David Stonehouse, Chief Executive
Career So Far
After training in London as a chartered accountant with 'Big 4 firm' Arthur Young, I moved back to my native North East and later joined Price Waterhouse where I spent most of my time working with their small and medium business clients.
After six years as a partner, I moved out of the world of professional consulting and took on the role of FD with Quality Care Homes. Working for such a ‘challenging’ entrepreneurial owner was a bit of an eye-opener and taught me a lot about the way I would want to run a business.
I joined Sunderland AFC in 1996 and in December of that year we listed on the Stock Exchange which was exceptionally valuable experience, although contrary to perceptions, football clubs effectively operate as small businesses. Four years later, I took on the role of Chief Executive at Newcastle United – another interesting role.
Leaving the world of football behind (other than as a season ticket holder!), I went on to juggle a portfolio of roles, most notably helping Parkdean Holidays list on AIM and as Chair of innovative Newcastle based accountancy firm UNW.
It was at this time that Graham Wylie approached me and the result was that we developed a blueprint for TSG, the business that he’d decided he wanted to set up after his exit from software giants Sage.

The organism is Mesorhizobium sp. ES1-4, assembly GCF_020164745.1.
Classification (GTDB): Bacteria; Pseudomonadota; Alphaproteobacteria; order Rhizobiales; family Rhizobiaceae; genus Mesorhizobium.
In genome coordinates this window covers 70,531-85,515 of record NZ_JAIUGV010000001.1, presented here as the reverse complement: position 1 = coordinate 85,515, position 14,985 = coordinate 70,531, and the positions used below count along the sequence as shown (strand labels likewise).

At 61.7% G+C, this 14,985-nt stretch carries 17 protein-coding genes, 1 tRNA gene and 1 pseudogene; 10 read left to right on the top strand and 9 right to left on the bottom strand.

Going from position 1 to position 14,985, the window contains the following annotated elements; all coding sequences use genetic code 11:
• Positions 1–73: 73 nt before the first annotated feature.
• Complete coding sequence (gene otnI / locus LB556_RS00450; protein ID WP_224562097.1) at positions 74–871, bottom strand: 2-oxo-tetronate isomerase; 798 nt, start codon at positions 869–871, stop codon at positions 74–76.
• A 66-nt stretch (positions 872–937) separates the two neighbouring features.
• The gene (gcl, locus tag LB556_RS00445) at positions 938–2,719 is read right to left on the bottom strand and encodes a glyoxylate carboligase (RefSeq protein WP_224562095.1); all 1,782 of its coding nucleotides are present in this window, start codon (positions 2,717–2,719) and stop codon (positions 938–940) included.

After helping with the first two acquisitions (the running total is now 28) and relinquishing a number of other positions I was appointed full time CEO in 2004.
Twelve years on from launch and I’m immensely proud that we’ve glued together our acquisitions into a single business with a clear vision, never losing sight of our two most important assets – our people and our customers.
Our industry is undergoing a radical transformation as the full impact of cloud computing is felt and our customers evaluate how and what they want to consume by way of IT. We’re very much on the front foot and perfectly placed to deliver an integrated product and service offering whether on premise, cloud or hybrid, focusing on the customer needs as opposed to what gives us most margin.
What would you recommend as the most fundamental part of technology in a business?
For me the most fundamental part of technology in a business is connectivity, but I’d refine that slightly and say secure connectivity. The world of IT is changing – the capabilities of the Web and Cloud computing means we expect to be able to access business data/information readily and quickly from anywhere on any type of device. Therefore connectivity – whether broadband, Ethernet Leased Line or Wi Fi– availability and resilience is critical.